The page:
The global financial crisis acted as a spur to ‘social finance’, a loose grouping of markets demarcated on the grounds of their ostensible social purpose. This article’s critical analysis of social finance contributes to cultural economy research into marketization processes in economic geography and allied fields. First, responding to calls for greater attention to be given to heterogeneous and variegated market-making processes ‘on the ground’, social finance is analysed as a relatively discrete and hybrid modality of marketization that makes possible the valuation and capitalization of the social economy to address collective social problems. Second, moving beyond topographical accounts that understand geographies of marketization as ‘taking place’ through the outward expansion of the market’s imagined boundaries, Gilles Deleuze’s concept of ‘the fold’ is elaborated upon to develop a topological analysis of the spatial constitution of social finance markets. The folds of social finance are seams of inflection, entanglements where the social utility typically lacking from mainstream finance is variously spliced and stitched into marketization processes. In social finance markets-in-the-making, ‘the social’ is also shown to be remade as an array of thoroughly liberal associations and subjectivities that are, at once, pluralist, ethical and entrepreneurial.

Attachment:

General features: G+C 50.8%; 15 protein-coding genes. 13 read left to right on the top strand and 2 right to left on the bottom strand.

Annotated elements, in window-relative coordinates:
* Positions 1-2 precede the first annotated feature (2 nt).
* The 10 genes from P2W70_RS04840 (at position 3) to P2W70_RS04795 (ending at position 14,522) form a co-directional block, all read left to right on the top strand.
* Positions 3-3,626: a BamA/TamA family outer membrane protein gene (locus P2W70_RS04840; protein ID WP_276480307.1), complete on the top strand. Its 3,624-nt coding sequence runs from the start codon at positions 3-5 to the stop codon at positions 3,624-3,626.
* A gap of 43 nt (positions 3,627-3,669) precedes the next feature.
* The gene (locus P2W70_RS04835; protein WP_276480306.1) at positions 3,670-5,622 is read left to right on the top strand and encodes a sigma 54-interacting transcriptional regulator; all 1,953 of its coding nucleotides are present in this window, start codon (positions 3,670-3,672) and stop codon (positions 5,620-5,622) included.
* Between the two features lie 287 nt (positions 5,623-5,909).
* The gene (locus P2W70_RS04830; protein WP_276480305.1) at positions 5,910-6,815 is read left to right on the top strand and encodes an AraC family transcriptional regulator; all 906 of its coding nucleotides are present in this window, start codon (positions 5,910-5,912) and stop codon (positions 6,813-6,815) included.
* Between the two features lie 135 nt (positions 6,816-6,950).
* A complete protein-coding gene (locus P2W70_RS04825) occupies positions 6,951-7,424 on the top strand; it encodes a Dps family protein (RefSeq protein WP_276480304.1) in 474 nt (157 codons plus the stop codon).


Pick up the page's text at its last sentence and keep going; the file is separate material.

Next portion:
Langley, P. (2020). The folds of social finance: Making markets, remaking the social. Environment and Planning A, 52(1), 130-147. https://doi.org/10.1177/0308518x17752682